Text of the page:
April 21, 2011


Kamran Ince: Symphony No. 5 (“Galatasaray”); Hot, Red, Cold, Vibrant; Requiem without Words; Before Infrared. Soloists, Turkish Ministry of Culture Choir and Bilkent Symphony Orchestra conducted by Kamran Ince. Naxos. $9.99.

David Gompper: Violin Concerto; Ikon; Flip; Spirals. Wolfgang David, violin; Peter Zazofsky, violin; Royal Philharmonic Orchestra conducted by Emmanuel Siffert. Naxos. $9.99.

Lawrence Dillon: Violin Music. Danielle Belén, violin; David Fung, piano; Juan-Miguel Hernandez, viola; Stan Muncy, marimba. Naxos. $9.99.

Sebastian Currier: Piano Music. Laura Melton, piano. Naxos. $9.99.

Jefferson Friedman: String Quartets Nos. 2 and 3. Chiara String Quartet. New Amsterdam. $11.99.

Judith Lang Zaimont: String Quartet (“The Figure­”); Piano Trio No. 2 (“Zones”); Astral; Serenade. Harlem Quartet; Awadagin Pratt, piano. Navona. $16.99.

John Rutter: Gloria; Magnificat; Te Deum. Elizabeth Cragg, soprano; Tom Winpenny, organ; Choirs of St. Albans Cathedral and Ensemble DeChorum conducted by Andrew Lucas. Naxos. $9.99.

It Is Time: Music by David Shapiro, Kile Smith, Paul Fowler, Frank Havrøy, Erhard Karkoschka and Kristen Broberg. The Crossing conducted by Donald Nally. Navona. $16.99.

Awake: Music by Judd Greenstein, Sean Friar, Missy Mazzoli, Mark Dancigers, David Crowell and Patrick Burke. NOW Ensemble. New Amsterdam. $11.99.

Brian Eno: Music for Airports (Live). Bang on a Can All-Stars. Cantaloupe Music. $9.99.

Federico Mompou: Música Callada; Secreto, from Impresiones intimas. Jenny Lin, piano. Steinway & Sons. $17.99.

     The proliferation of recordings of music by less-known modern composers is a vastly under-reported story amid all the media coverage of the supposed dearth of interest in classical music. To be sure, not all modern music that is supposedly classical sounds particularly “classical” to many listeners; some does not even sound like music by traditional definitions. But the fact that so many composers are now having a chance to be heard, and heard repeatedly – a rarity in concert halls, where even if a modern work is played once, it is often not heard again for many years, if then – indicates that classical music, however defined, is in better shape than many reports of its near-demise would indicate. Naxos continues to lead the way in producing top-quality CDs, very well performed, of modern works that are available nowhere else. And even with its recent price hike to the $10 range per disc, Naxos remains at the low-cost end of CD producers, making it possible for listeners interested in a bit of experimentation to undertake it without feeling they have to sink an unreasonable amount of money into works that they can hear in advance, at best, only in snippets through online excerpts. Naxos is bringing out works of all types. The new CD of music by Turkish composer Kamran Ince is orchestral and choral, and impressive on many levels. Ince’s Symphony No. 5 was written in 2005 for the 100th anniversary of the founding of Turkey’s most successful football (soccer) club, Galatasaray, and this work is celebratory indeed, with soloists, chorus and large orchestra combining for an appropriately outgoing and rather raucous piece. Requiem without Words is at the opposite end of the musical spectrum: it mourns a 2003 terrorist bombing in Istanbul that indiscriminately killed Muslims, Christians and Jews. Ince’s range is apparent throughout this disc, which opens with the intense drive of Hot, Red, Cold, Vibrant and concludes with the sonic smash of Before Infrared, a work that shows Ince’s ability to hurl sound in great gobs toward the audience.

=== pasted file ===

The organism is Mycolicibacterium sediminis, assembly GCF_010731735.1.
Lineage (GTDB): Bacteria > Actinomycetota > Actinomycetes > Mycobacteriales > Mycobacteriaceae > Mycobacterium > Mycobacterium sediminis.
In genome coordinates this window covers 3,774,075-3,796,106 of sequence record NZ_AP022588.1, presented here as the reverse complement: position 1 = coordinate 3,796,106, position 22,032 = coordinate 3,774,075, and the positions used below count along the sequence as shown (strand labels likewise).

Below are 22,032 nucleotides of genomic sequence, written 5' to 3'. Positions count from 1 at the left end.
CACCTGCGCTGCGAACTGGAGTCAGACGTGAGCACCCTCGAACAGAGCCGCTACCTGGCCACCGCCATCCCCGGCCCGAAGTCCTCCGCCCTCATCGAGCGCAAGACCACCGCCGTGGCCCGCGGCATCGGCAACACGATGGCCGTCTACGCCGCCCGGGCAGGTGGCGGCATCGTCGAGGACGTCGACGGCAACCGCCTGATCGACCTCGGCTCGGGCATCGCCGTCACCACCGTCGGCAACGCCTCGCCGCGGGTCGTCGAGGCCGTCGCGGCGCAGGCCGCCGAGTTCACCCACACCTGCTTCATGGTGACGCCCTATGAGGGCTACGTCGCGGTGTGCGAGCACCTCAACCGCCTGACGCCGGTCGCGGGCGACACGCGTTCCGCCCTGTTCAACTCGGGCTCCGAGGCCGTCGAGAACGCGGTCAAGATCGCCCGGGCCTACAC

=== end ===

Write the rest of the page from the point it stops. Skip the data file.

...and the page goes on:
Naxos’ new David Gompper CD is also in the orchestral realm, but Gompper is a more constrained composer: there is a single basic technique that he employs in all the works heard here. Fortunately, it is a technique that makes much of the music quite interesting – a sort of free flow within careful organization. The main piece here, the Violin Concerto, dates to 2009 and is in the traditional three movements, with a cadenza in the second, moderately slow one (marked Andante) and a very quick conclusion. Ikon (2008) was written out of Gompper’s interest in old Russian icons, while Flip (1993) and Spirals (2007, with two violin soloists) are supposed to be reflective of Gompper’s interest in popular culture. Whether that is how the music sounds will depend on the listener, but certainly the echo effects, the modified classical forms and the attempts to portray or comment on a wide variety of experiences make these works interesting to hear, at least once in a while.

     The violin is also at the center of Naxos’ new CD of Lawrence Dillon’s music. Like Gompper, Dillon connects his works in some ways with classical models, but in Dillon’s case many of the connections are in titles (Bacchus Chaconne, 1991) rather than in musical content. The 2008 Violin Sonata, for example, does have three movements, as would be expected from traditional classical style, but the sonata is called “Motion” and the movements are labeled “Motion/Emotion,” “Emotion/Commotion” and “Commotion/Motion.” The other works here range from the lyrical to the slightly pointed (although never really sardonic). They are Mister Blister (2006), Façade (1983), Spring Passing (1997), The Voice (2008), and a piece called Fifteen Minutes (2006) that in fact runs about that long and contains such sections as “Runaway,” “Contained,” “Clubbed” and “Self Absorption.”

     The piano is front and center on the new Naxos CD of music by Sebastian Currier, and the playing by Laura Melton is very fine. Like Gompper and Dillon, Currier draws considerable inspiration from classical models, but is by no means slavishly devoted to them. Scarlatti Cadences (1996), for example, is inspired by that composer’s famous 18th-century harpsichord sonatas but certainly does not sound like them. Currier’s 1988 Piano Sonata draws on Bach, Beethoven and even Hindemith, but again interprets (or manages) their influences loosely. Departures and Arrivals (2007) is something of a navel-gazing exercise, as Currier spends 20 minutes accepting, discarding and modifying various forms of composition. The most straightforwardly enjoyable work here is also the shortest, at four-and-a-half minutes: Brainstorm (1994), which sounds as you would expect from its title and includes a feeling of light satire and deviltry.